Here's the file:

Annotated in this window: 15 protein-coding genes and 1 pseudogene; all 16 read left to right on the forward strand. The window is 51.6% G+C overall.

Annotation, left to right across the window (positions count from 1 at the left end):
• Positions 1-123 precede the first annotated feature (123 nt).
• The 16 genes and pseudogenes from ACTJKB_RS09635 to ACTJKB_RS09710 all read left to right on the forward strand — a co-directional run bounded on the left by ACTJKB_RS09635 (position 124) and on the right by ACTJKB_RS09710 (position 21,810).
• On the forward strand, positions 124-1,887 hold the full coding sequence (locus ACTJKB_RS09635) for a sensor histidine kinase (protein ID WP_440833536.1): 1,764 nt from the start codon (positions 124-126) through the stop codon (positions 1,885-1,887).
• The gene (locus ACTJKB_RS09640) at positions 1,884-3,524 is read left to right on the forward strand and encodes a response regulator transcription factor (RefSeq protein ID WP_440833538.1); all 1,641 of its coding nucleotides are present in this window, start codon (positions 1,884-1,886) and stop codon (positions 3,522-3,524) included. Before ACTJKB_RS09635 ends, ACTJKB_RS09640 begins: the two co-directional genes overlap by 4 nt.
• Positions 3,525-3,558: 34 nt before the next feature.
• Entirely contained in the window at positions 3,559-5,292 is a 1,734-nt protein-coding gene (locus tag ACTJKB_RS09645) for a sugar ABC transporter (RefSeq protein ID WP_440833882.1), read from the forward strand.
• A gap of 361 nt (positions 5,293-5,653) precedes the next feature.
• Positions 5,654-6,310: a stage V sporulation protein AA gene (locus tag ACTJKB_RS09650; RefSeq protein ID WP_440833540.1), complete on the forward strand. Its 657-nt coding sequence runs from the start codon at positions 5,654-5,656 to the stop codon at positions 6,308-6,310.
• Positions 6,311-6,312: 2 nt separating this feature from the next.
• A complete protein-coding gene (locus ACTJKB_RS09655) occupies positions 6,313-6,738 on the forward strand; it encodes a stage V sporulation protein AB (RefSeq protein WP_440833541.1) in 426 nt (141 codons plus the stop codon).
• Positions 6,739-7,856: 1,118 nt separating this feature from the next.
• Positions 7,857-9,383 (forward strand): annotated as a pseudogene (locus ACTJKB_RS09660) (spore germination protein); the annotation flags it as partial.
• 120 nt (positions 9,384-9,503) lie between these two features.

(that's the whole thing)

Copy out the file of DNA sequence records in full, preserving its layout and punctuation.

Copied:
Annotated in this window: 15 protein-coding genes and 1 pseudogene; all 16 read left to right on the forward strand. The window is 51.6% G+C overall.

Annotation, left to right across the window (positions count from 1 at the left end):
• Positions 1-123 precede the first annotated feature (123 nt).
• The 16 genes and pseudogenes from ACTJKB_RS09635 to ACTJKB_RS09710 all read left to right on the forward strand — a co-directional run bounded on the left by ACTJKB_RS09635 (position 124) and on the right by ACTJKB_RS09710 (position 21,810).
• On the forward strand, positions 124-1,887 hold the full coding sequence (locus ACTJKB_RS09635) for a sensor histidine kinase (protein ID WP_440833536.1): 1,764 nt from the start codon (positions 124-126) through the stop codon (positions 1,885-1,887).
• The gene (locus ACTJKB_RS09640) at positions 1,884-3,524 is read left to right on the forward strand and encodes a response regulator transcription factor (RefSeq protein ID WP_440833538.1); all 1,641 of its coding nucleotides are present in this window, start codon (positions 1,884-1,886) and stop codon (positions 3,522-3,524) included. Before ACTJKB_RS09635 ends, ACTJKB_RS09640 begins: the two co-directional genes overlap by 4 nt.
• Positions 3,525-3,558: 34 nt before the next feature.
• Entirely contained in the window at positions 3,559-5,292 is a 1,734-nt protein-coding gene (locus tag ACTJKB_RS09645) for a sugar ABC transporter (RefSeq protein ID WP_440833882.1), read from the forward strand.
• A gap of 361 nt (positions 5,293-5,653) precedes the next feature.
• Positions 5,654-6,310: a stage V sporulation protein AA gene (locus tag ACTJKB_RS09650; RefSeq protein ID WP_440833540.1), complete on the forward strand. Its 657-nt coding sequence runs from the start codon at positions 5,654-5,656 to the stop codon at positions 6,308-6,310.
• Positions 6,311-6,312: 2 nt separating this feature from the next.
• A complete protein-coding gene (locus ACTJKB_RS09655) occupies positions 6,313-6,738 on the forward strand; it encodes a stage V sporulation protein AB (RefSeq protein WP_440833541.1) in 426 nt (141 codons plus the stop codon).
• Positions 6,739-7,856: 1,118 nt separating this feature from the next.
• Positions 7,857-9,383 (forward strand): annotated as a pseudogene (locus ACTJKB_RS09660) (spore germination protein); the annotation flags it as partial.
• 120 nt (positions 9,384-9,503) lie between these two features.